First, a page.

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and to some extent we emulate them and to some extent we want to be like them. so let's take an example of higher education. you look at salaries earned by university presidents. some of the top presidents are making several million dollars per year. that seems to me to be ridiculous. after all universities and colleges are nonprofit organizations. same as hospitals. but some of the big medical facilities have ceos earning in the millions and that's just their salary. there's something unhealthy about that. but then you esquire the heads of charities and medical facilities and colleges are making so much money. the answer is because they're basically saying look how much seals and private industry make.
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i'm a co i should be getting a comparable income to those people. >> i have they [inaudible]. we talked about the negatives. so when is it a good thing? you point out two ways economic growth and i love the part where you're writing about culture and in particular you mentioned the city my husband and i just visited. you go see david in here stunned at this. and some people are like how could you possibly spend that money to go to florence. but those are two positive things about extravagance right. growth and culture. talk about that a little bit. >> in the book. it's called the wisdom of frugality. and clearly as we started out saying, i have my own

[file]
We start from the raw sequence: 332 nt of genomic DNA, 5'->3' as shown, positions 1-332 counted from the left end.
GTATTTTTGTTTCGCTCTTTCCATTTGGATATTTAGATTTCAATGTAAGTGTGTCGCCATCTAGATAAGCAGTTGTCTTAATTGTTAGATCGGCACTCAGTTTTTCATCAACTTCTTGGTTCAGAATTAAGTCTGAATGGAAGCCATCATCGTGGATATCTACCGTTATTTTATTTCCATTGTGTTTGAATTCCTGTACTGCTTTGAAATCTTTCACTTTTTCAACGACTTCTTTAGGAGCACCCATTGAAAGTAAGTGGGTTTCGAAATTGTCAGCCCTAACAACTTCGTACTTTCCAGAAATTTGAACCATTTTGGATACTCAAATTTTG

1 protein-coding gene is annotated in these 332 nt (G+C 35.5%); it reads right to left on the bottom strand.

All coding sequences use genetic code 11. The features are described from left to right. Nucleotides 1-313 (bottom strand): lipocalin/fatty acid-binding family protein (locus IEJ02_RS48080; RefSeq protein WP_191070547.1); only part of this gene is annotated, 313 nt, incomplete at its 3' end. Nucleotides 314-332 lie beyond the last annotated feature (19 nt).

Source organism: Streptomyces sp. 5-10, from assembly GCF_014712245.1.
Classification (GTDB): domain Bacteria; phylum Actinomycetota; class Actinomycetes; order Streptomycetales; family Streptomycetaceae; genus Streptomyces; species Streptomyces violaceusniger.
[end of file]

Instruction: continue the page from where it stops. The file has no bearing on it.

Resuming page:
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cheapskate's tendencies. so i'm somewhat inclined to favor frugality and simple living. on the other hand the book is not telling everybody you must change alike. it is a genuine attempt to reflect philosophically and fairly on the pros and cons of frugality and simple living and lecturing and arrogance. when you try to achieve objectivity you have to recognize that a huge amount of what we value in our civilization and culture is the result of extravagance. let's say for instance the music of beethoven and mozart. this was to some extent fueled by aristocrats hiring court orchestras which is pretty extravagant. the great author in cities like florence was financed by the extravagance of families. and one of us would now wish it